What’s Happening in Mexico this Holiday Season?

November 24th, 2009 by
Categories: Festivals / Events, Holidays

If you’re looking for a holiday experience, a bit out of the norm and warmer than where you are now, consider Mexico. There are all sorts of activities taking place now through January. Mexico is well known for it’s colorful tapestries and festive atmosphere. The colors and excitement are even more vibrant during the holidays. Whether you plan to go there or not, here’s what’s happening…

Colorful Mexico for the Holidays

November 13 - 28: Morelia's International Music Festival
Morelia, Michoacan
Now in it’s 20th year, this year’s festival is dedicated to Argentina. Some the most scenic parts of Morelia feature musicians from the world over.
http://www.festivalmorelia.com.mx/

November 25 - 29: National Antique Show
Saltillo, Coahuila
Antique dealers from all over Mexico congregate in Saltillo to share their treasures at the National Antique Show. Live music and educational programs are featured, as well.
http://www.muestraantiguedades.com/

November 28 - December 6: 23rd Annual Guadalajara International Book Fair
Guadalajara, Jalisco
The Guadalajara International Book Fair is the largest Spanish book festival in the world, with Spanish language books from 39 countries.
http://www.fil.com.mx/ingles/i_index.asp

December 1 - 4 : 4th Annual Air Balloon Festival
Leon, Guanajuato
The largest Balloon festival in Latin America, this international event hosts more than 60 hot air balloons.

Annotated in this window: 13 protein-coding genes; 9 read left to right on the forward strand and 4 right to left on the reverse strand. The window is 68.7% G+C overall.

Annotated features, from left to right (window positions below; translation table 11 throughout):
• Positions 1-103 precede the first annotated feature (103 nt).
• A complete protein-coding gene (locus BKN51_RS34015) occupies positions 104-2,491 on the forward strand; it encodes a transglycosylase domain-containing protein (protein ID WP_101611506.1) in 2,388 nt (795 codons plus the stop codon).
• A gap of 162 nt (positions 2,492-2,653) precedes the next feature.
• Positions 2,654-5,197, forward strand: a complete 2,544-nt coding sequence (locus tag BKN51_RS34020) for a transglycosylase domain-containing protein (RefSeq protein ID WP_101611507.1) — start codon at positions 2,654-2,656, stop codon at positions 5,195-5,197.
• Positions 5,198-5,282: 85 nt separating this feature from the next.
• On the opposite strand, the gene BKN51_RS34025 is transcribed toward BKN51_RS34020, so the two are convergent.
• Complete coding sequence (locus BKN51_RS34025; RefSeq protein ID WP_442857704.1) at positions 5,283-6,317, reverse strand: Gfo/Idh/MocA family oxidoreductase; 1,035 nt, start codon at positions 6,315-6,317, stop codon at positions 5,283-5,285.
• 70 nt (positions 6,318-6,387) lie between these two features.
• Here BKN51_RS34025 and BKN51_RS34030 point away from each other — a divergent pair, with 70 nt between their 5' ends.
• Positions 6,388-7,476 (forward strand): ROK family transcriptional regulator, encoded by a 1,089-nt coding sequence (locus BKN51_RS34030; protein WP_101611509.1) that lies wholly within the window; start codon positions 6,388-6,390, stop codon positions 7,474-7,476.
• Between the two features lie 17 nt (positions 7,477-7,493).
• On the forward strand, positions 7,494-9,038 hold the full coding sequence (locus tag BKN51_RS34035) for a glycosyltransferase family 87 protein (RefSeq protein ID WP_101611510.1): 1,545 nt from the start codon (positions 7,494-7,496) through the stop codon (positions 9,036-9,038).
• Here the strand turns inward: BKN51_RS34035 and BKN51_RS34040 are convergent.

http://www.festivaldelglobo.com.mx/

December 1 – 30: Campeche's International Festival
Campeche, Campeche
Since 1997 this festival has been celebrating the heart of Campeche, it’s historic city center, declared a World Heritage site in 1999 by UNESCO. Festival activities include music and several arts demonstrations. A Christmas finale is held in the atrium of the city center’s monumental cathedral.
http://www.portal.camp.gob.mx/C2/C15/festivalcentrohistorico/default.aspx

December 2 – 6: Annual Rhythms, Colors and Flavors Festival
Los Cabos, Baja SurCalifornia
The Rhythms, Colors and Flavors festival celebrates the music, art and food of Baja California Sur. Los Cabos, La Paz, Todos Santos and Cabo del Este also participate in the festival. Revenues from the festivities support firefighters and the Red Cross of the area.

December 2 – 6: Vallarta Film Festival
Puerto Vallarta, Jalisco
http://www.vallartafilmfestival.com/<

December 3 - 8: Fly All-Release Sailfish Challenge
Ixtapa / Zihuatanejo,Guerrero
A fishing tournament for the preservation of the sailfish.

December 5 - 6: 10th Annual Great Pacific Marathon
Mazatlan, Sinaloa
5K and 10K races with more than 6500 participants.
http://www.maraton.org/ (in Spanish only)

December 6 - 11: Annual International Tequila Festival
Puerto Vallarta, Jalisco
This is the first year for the week-long Tequila festival, which will feature tequila, champagne, bourbon, sake and other spirits. Music and live performances will also take place during the event.

December 7 - 11: World WBS Billfish Tournament
Mazatlan, Sinaloa
Get ready to reel in some amazing prizes at the annual world billfish tournament, like a Mercedes Benz.